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Big Tech &
Meta’s social VR platform Horizon hits 300,000 users (3 minute read)
Meta released an update on Horizon's user growth during its most recent earnings call. Since Horizon Worlds was rolled out to all Quest users in the US and Canada in early December, its user base has grown 10x to 300,000 people. The number includes Horizon Venues but not Horizon Workrooms users. Meta still has not disclosed its Quest headset sales numbers, but it is estimated to have sold over 10 million headsets. A mobile version of Horizon will be released later this year.
Intel's Project Endgame Is an Upcoming Cloud CPU Service (2 minute read)
Project Endgame is a new service from Intel that gives users an always-accessible, low latency computing experience powered by Arc GPUs. There is little information about the service, but it seems to be a game-streaming solution. It may also be a cloud streaming service for professional users needing a cloud-based Windows workstation. The service will be available for use later this year.
Newly identified dinosaur had teeth that were constantly replaced (3 minute read)
Iberospinus natarioi, a newly identified 8-meter-long predatory dinosaur, represents a new genus and species of spinosaurid, a group that includes the Spinosaurus. An analysis of the spinosaurid's jaws found that it grew teeth to replace those that broke or got lodged in prey. Replacement teeth aren't uncommon in spinosaurids, but this species' system allowed for a much faster turnaround time. Its teeth were also serrated. The dinosaur had a complex system of nerves in its lower jaw that probably helped it sense prey more effectively.
Startup Aims to Drill 12 Miles Into Earth’s Crust to Tap the Boundless Energy Below (6 minute read)
Quaise Energy, a startup that spun out of MIT in 2018, recently secured $40 million in funding for their deep-drilling energy project. The startup plans to drill holes as deep as 12 miles into the Earth's crust where it reaches temperatures of over 700 degrees Fahrenheit. It plans to use the holes to convert water into supercritical steam to drive turbines and produce electricity. If successful, the technique could be used anywhere in the world to produce nearly 100 percent renewable energy at terawatt levels.
Programming, Design & Data Science
Building for the 99% Developers (10 minute read)
Developers who work outside of hip companies and frameworks often get left out of conversations about what developers want. Speakers at the top tech conferences are usually people from high-growth or established, highly profitable companies. The other companies that develop most of the software that powers our lives are usually not built around technology, but they still move around quite a bit of money and handle a lot of personal data. This article discusses the differences between the needs of FAANG-like and other companies and suggests ways to improve the developer experience for all.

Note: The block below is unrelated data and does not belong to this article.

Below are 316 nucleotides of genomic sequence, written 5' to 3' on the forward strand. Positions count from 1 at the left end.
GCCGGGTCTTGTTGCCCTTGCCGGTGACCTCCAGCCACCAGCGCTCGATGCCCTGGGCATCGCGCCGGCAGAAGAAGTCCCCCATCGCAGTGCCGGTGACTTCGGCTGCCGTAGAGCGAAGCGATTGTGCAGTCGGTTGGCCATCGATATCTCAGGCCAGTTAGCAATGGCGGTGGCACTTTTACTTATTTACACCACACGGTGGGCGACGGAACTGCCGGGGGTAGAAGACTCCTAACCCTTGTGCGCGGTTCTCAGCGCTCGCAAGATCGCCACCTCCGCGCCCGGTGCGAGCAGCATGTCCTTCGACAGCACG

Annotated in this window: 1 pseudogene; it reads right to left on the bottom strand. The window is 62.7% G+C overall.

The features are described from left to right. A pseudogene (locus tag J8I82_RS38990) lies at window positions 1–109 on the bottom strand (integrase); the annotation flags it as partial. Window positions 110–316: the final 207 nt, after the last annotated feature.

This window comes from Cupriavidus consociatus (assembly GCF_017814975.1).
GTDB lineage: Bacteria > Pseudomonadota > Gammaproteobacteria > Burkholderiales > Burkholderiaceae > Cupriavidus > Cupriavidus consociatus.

AWS S3: Why sometimes you should press the $100k button (7 minute read)
This article tells the story of how a team generated a massive amount of data with their MVP and blew through their cloud budget for the year by May. Multiple small issues resulted in a storage bill of almost $100,000 per month. Amazon had a solution to the issue that would have cost around $100,000, but the team decided to try to implement their own. This resulted in the team spending months of meetings developing a solution based on a misunderstanding.
Who is squatting IPv4 addresses? (11 minute read)
The internet is running out of IPv4 addresses. Some people have resorted to squatting IP address space. IP address squatting is when someone uses IP addresses that are not RFC1918 defined and not issued by an RIR. This article discusses IPv4 squatting and talks about the process of finding out who is actually squatting on addresses. The US Department of Defense is estimated to be sitting on 16% of all non-RFC1918 space.
‘Zero-Click’ Hacks Are Growing in Popularity. There’s Practically No Way to Stop Them (11 minute read)
Zero-click hacks are being used more frequently by government agencies to spy on activists, journalists, and others. The technology is being sold to governments by a small number of companies and in marketplaces such as Zerodium. It is unknown how many people have been targeted by these attacks and the victims are often unaware. The spread of encryption has made it hard for governments to monitor people's conversations. Sometimes, the only way investigators can get access to encrypted communications is through hacking.